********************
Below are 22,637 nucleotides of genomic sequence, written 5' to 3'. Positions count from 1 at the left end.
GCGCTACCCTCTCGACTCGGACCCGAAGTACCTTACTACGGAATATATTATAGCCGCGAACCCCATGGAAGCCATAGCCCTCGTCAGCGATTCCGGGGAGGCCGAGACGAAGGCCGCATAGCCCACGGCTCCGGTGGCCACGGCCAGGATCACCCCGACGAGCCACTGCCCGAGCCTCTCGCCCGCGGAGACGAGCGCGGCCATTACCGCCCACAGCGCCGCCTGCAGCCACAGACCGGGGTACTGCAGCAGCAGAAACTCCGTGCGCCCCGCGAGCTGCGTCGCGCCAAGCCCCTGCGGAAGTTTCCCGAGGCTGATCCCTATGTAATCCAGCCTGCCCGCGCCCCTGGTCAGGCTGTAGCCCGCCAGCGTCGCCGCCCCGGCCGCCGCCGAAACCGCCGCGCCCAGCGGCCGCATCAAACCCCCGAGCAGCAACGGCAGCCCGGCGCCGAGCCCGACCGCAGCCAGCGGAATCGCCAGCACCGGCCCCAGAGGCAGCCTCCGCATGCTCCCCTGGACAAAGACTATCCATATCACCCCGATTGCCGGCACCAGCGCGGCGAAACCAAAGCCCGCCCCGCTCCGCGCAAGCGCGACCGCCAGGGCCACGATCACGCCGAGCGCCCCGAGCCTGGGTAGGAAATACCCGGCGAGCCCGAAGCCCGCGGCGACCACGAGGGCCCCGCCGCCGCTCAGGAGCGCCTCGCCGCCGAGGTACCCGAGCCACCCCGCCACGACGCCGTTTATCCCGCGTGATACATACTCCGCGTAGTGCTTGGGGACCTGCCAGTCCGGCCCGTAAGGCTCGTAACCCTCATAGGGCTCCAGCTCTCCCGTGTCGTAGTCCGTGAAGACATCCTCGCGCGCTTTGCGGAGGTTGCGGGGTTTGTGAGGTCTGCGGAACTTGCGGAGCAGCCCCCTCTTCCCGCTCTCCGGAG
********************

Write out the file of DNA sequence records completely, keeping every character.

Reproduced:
Below are 22,637 nucleotides of genomic sequence, written 5' to 3'. Positions count from 1 at the left end.
GCGCTACCCTCTCGACTCGGACCCGAAGTACCTTACTACGGAATATATTATAGCCGCGAACCCCATGGAAGCCATAGCCCTCGTCAGCGATTCCGGGGAGGCCGAGACGAAGGCCGCATAGCCCACGGCTCCGGTGGCCACGGCCAGGATCACCCCGACGAGCCACTGCCCGAGCCTCTCGCCCGCGGAGACGAGCGCGGCCATTACCGCCCACAGCGCCGCCTGCAGCCACAGACCGGGGTACTGCAGCAGCAGAAACTCCGTGCGCCCCGCGAGCTGCGTCGCGCCAAGCCCCTGCGGAAGTTTCCCGAGGCTGATCCCTATGTAATCCAGCCTGCCCGCGCCCCTGGTCAGGCTGTAGCCCGCCAGCGTCGCCGCCCCGGCCGCCGCCGAAACCGCCGCGCCCAGCGGCCGCATCAAACCCCCGAGCAGCAACGGCAGCCCGGCGCCGAGCCCGACCGCAGCCAGCGGAATCGCCAGCACCGGCCCCAGAGGCAGCCTCCGCATGCTCCCCTGGACAAAGACTATCCATATCACCCCGATTGCCGGCACCAGCGCGGCGAAACCAAAGCCCGCCCCGCTCCGCGCAAGCGCGACCGCCAGGGCCACGATCACGCCGAGCGCCCCGAGCCTGGGTAGGAAATACCCGGCGAGCCCGAAGCCCGCGGCGACCACGAGGGCCCCGCCGCCGCTCAGGAGCGCCTCGCCGCCGAGGTACCCGAGCCACCCCGCCACGACGCCGTTTATCCCGCGTGATACATACTCCGCGTAGTGCTTGGGGACCTGCCAGTCCGGCCCGTAAGGCTCGTAACCCTCATAGGGCTCCAGCTCTCCCGTGTCGTAGTCCGTGAAGACATCCTCGCGCGCTTTGCGGAGGTTGCGGGGTTTGTGAGGTCTGCGGAACTTGCGGAGCAGCCCCCTCTTCCCGCTCTCCGGAG